Do Reenrollments ‘Stick’ With It?

Reenrollment – the process of defaulting current plan participants into a qualified default investment alternative (QDIA) – is increasingly common during a change in recordkeepers. What happens when you reenroll current participants when no recordkeeper change is involved?

A new report from Vanguard examines the impact of a reenrollment event within a large DC plan, analyzing participant behavior immediately after the event and then six months later.

The original reenrollment event occurred in two phases, and as a growing number do, during the transfer of the large DC plan’s recordkeeping services (to Vanguard in December 2014). The study evaluates the continuous cohort of participants who were present in the plan on the three key dates: December 2014, June 2015, and June 2016, one year after the completion of the reenrollment process.

What Happened

After one year, the plan menu remained consistent in terms of the styles and number of funds offered, although the bond funds and one stable value offering were changed – changes that Vanguard noted did have an impact on a small percentage of participants.

Over time, the percentage of participants who chose to opt out of the default fund, either in part or in full, increased. Immediately after the first phase (December 2014), 10% of participants partially or fully opted out of the default fund, and after Phase 2 (June 2015), this percentage increased slightly. However, a year later (June 2016), 20% of participants were no longer solely invested in the default fund. Most of the increase occurred with participants who moved part of their portfolio out of the target-date default. However, Vanguard noted that the percentage of participants who fully opt out remains low over the entire one-year period. In fact, after one year, target-date funds were held by 92% of participants and captured 81% of plan assets. A small group, 7% of participants, held what Vanguard described as “extreme” positions, a group that it said was comprised predominantly of participants who fully opted out of the target-date default fund and constructed their own portfolios.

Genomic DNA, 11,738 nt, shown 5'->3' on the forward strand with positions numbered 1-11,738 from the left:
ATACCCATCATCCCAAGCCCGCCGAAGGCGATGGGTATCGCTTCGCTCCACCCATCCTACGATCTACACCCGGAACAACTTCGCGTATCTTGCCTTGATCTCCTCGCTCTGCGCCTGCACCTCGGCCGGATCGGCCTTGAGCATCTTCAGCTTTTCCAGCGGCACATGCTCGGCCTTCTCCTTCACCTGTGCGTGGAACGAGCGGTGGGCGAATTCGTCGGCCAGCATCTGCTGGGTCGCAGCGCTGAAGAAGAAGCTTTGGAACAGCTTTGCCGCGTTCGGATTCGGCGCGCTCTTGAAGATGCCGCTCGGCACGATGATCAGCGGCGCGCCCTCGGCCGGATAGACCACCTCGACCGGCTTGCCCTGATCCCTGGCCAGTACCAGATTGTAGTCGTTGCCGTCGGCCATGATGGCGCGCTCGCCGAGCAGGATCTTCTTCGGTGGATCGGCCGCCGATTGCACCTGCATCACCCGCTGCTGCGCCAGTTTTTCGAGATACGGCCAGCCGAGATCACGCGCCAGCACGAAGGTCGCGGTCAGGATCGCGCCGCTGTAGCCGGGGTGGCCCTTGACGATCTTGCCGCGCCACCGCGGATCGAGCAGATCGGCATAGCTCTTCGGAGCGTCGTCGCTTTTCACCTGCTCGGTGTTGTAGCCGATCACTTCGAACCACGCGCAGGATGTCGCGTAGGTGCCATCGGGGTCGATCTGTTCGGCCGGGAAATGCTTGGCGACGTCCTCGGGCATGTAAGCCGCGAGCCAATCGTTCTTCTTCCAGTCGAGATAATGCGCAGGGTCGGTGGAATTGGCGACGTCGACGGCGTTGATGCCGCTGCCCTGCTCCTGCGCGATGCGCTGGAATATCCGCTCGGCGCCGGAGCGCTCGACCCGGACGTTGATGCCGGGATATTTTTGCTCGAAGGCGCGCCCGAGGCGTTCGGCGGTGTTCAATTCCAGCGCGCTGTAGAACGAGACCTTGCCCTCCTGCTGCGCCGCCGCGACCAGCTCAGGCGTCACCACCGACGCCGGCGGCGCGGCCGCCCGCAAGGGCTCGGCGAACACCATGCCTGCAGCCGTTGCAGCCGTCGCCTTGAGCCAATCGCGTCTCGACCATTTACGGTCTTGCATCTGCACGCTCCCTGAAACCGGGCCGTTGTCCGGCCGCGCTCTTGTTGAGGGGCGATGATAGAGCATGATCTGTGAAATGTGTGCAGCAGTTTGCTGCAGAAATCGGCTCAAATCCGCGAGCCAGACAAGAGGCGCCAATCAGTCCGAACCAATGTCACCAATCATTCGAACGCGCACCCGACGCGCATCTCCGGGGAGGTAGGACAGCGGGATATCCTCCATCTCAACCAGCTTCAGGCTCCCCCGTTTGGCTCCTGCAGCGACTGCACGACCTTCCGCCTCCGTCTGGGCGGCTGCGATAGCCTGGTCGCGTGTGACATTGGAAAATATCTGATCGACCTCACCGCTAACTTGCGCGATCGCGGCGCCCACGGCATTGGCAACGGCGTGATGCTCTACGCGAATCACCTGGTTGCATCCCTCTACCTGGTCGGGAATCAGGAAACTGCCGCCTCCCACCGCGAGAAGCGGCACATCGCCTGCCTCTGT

‘Slide’ Paths

The authors noted that what was most noticeable one year later was the change in equity allocations among those age 50 and older. Most individuals stayed at the default, but those who did so deviated by a greater amount from the glide path of the TDF, particularly in the conservative direction. The Vanguard researchers said this might be a response to the change in the menu cited earlier, changes that were communicated to participants. They said it might also reflect a gradual drift away from the default among older investors – effects that might also be at work for younger investors, though to a more limited degree.

Over the year, the study noted some “small but significant” changes in a participant’s opt-out status. The report notes that 3% of full opt-out participants in June 2015 chose to add TDFs to their portfolios in 2016, in the process becoming partial opt-out participants. Four percent of participants who at one point held only the default fund added other funds to their portfolios, again becoming partial-opt-out participants.

That said, the researchers noted that the most interesting shift occurred among 9% of partial-opt-out participants, who dropped TDFs altogether. These participants tend to be older, longer-tenured, wealthier men – on average 51 years old with 12 years of tenure, and with average balances around $133,000 who earned more than $100,000 per year. What made these interesting was that those are the same parameters that characterized participants who fully opted out of the default – participants who initially stayed invested in the “new and popular” option, only to eventually drop it.

Despite those movements, the Vanguard researchers concluded that, over time, defaults remain “sticky,” and that reenrollment proves to be “an effective strategy to improve portfolio diversification.”

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